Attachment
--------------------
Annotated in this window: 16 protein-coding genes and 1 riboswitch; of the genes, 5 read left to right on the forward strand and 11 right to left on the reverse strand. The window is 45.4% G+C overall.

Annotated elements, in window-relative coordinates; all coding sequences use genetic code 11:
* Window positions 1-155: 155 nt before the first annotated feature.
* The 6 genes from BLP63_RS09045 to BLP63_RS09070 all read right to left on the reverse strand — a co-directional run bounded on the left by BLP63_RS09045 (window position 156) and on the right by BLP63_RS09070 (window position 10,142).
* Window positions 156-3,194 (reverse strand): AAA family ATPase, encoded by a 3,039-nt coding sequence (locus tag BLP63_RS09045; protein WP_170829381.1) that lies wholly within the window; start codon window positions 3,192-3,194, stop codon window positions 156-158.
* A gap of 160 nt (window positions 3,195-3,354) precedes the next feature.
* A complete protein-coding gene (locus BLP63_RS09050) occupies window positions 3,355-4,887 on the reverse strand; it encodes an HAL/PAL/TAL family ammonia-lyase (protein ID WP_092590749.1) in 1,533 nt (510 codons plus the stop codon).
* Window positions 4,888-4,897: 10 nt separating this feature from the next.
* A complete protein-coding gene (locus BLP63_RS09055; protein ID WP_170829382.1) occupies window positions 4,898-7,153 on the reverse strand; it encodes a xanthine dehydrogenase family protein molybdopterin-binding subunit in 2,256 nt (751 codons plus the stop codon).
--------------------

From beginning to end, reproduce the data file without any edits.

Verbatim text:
Annotated in this window: 16 protein-coding genes and 1 riboswitch; of the genes, 5 read left to right on the forward strand and 11 right to left on the reverse strand. The window is 45.4% G+C overall.

Annotated elements, in window-relative coordinates; all coding sequences use genetic code 11:
* Window positions 1-155: 155 nt before the first annotated feature.
* The 6 genes from BLP63_RS09045 to BLP63_RS09070 all read right to left on the reverse strand — a co-directional run bounded on the left by BLP63_RS09045 (window position 156) and on the right by BLP63_RS09070 (window position 10,142).
* Window positions 156-3,194 (reverse strand): AAA family ATPase, encoded by a 3,039-nt coding sequence (locus tag BLP63_RS09045; protein WP_170829381.1) that lies wholly within the window; start codon window positions 3,192-3,194, stop codon window positions 156-158.
* A gap of 160 nt (window positions 3,195-3,354) precedes the next feature.
* A complete protein-coding gene (locus BLP63_RS09050) occupies window positions 3,355-4,887 on the reverse strand; it encodes an HAL/PAL/TAL family ammonia-lyase (protein ID WP_092590749.1) in 1,533 nt (510 codons plus the stop codon).
* Window positions 4,888-4,897: 10 nt separating this feature from the next.
* A complete protein-coding gene (locus BLP63_RS09055; protein ID WP_170829382.1) occupies window positions 4,898-7,153 on the reverse strand; it encodes a xanthine dehydrogenase family protein molybdopterin-binding subunit in 2,256 nt (751 codons plus the stop codon).